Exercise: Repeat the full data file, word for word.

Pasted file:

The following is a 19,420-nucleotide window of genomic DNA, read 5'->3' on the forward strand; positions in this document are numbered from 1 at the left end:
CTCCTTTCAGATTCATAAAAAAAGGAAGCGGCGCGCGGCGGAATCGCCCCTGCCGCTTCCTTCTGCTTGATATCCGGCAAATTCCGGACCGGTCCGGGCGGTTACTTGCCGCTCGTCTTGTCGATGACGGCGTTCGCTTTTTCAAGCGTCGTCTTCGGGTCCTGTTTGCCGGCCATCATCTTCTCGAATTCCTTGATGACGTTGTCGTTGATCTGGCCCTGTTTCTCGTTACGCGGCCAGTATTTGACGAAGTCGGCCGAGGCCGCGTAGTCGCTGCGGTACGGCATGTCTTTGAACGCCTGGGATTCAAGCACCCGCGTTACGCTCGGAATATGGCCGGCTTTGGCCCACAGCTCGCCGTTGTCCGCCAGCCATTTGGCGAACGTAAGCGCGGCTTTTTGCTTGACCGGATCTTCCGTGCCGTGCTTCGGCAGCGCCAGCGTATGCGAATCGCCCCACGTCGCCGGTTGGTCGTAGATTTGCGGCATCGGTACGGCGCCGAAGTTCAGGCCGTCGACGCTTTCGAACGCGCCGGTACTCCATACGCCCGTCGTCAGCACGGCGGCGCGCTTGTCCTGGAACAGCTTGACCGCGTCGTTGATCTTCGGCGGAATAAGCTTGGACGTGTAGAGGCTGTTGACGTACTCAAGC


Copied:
The following is a 19,420-nucleotide window of genomic DNA, read 5'->3' on the forward strand; positions in this document are numbered from 1 at the left end:
CTCCTTTCAGATTCATAAAAAAAGGAAGCGGCGCGCGGCGGAATCGCCCCTGCCGCTTCCTTCTGCTTGATATCCGGCAAATTCCGGACCGGTCCGGGCGGTTACTTGCCGCTCGTCTTGTCGATGACGGCGTTCGCTTTTTCAAGCGTCGTCTTCGGGTCCTGTTTGCCGGCCATCATCTTCTCGAATTCCTTGATGACGTTGTCGTTGATCTGGCCCTGTTTCTCGTTACGCGGCCAGTATTTGACGAAGTCGGCCGAGGCCGCGTAGTCGCTGCGGTACGGCATGTCTTTGAACGCCTGGGATTCAAGCACCCGCGTTACGCTCGGAATATGGCCGGCTTTGGCCCACAGCTCGCCGTTGTCCGCCAGCCATTTGGCGAACGTAAGCGCGGCTTTTTGCTTGACCGGATCTTCCGTGCCGTGCTTCGGCAGCGCCAGCGTATGCGAATCGCCCCACGTCGCCGGTTGGTCGTAGATTTGCGGCATCGGTACGGCGCCGAAGTTCAGGCCGTCGACGCTTTCGAACGCGCCGGTACTCCATACGCCCGTCGTCAGCACGGCGGCGCGCTTGTCCTGGAACAGCTTGACCGCGTCGTTGATCTTCGGCGGAATAAGCTTGGACGTGTAGAGGCTGTTGACGTACTCAAGC